According to …

…..Robert Huish in his 1842 book, Bees: their natural history and general management,

“The most approved apparatus is a hood made of linen, large enough to throw over the head, and to fall below the shoulders, and fastened round the body by strings, to prevent the bees from slipping underneath: a mask should be made of iron wire, which is preferable to glass, horse-hair or gauze, as being more open, and less accompanied with those suffocating effects, than either of the afore-mentioned materials. The hood, when complete, presents the following appearance:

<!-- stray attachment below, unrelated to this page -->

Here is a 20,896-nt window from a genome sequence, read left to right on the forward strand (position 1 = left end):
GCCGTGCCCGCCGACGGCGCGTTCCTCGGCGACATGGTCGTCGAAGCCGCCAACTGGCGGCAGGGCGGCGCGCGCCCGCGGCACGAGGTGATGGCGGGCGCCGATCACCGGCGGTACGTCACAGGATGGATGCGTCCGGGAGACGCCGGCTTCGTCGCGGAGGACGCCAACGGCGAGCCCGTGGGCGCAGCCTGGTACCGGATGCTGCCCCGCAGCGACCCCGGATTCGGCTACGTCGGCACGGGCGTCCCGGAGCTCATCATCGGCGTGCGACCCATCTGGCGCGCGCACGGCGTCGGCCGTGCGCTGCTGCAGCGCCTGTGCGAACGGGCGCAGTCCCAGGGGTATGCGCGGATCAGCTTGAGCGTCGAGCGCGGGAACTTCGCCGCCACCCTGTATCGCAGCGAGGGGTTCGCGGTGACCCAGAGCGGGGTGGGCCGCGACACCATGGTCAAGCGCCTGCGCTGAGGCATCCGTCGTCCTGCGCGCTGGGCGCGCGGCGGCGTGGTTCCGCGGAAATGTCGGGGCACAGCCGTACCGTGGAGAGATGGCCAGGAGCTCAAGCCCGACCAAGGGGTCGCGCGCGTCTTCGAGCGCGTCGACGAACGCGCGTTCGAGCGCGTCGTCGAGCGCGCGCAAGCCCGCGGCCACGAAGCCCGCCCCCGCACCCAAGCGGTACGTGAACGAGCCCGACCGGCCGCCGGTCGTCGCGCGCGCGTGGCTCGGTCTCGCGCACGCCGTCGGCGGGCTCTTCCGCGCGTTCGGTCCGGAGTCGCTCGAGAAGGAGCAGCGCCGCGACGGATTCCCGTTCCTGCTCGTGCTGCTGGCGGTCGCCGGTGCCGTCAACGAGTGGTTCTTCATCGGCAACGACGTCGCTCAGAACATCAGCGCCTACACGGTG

The gloves should be of the coarsest leather, such as the housemaids’ gloves are made of, through which no sting can penetrate; at the same time, the leather towards the fingers should be of the most pliant kind, for if it be stiff and unbending, any operation with the combs becomes difficult: a sleeve should be affixed to each glove, so as to reach nearly to the elbows, and gaiters should be used for the protection of the legs, on the supposition that the operator does not wear boots, which are in themselves a sufficient safeguard: with this armour, a person may defy a whole swarm of bees.   We generally make a small hole through the mask, for the purpose of admitting a tobacco pipe, which being filled with dry leaves, or even pounded tea, we have found to be of essential service in driving away the bees from any particular quarter, which is intended to undergo examination.”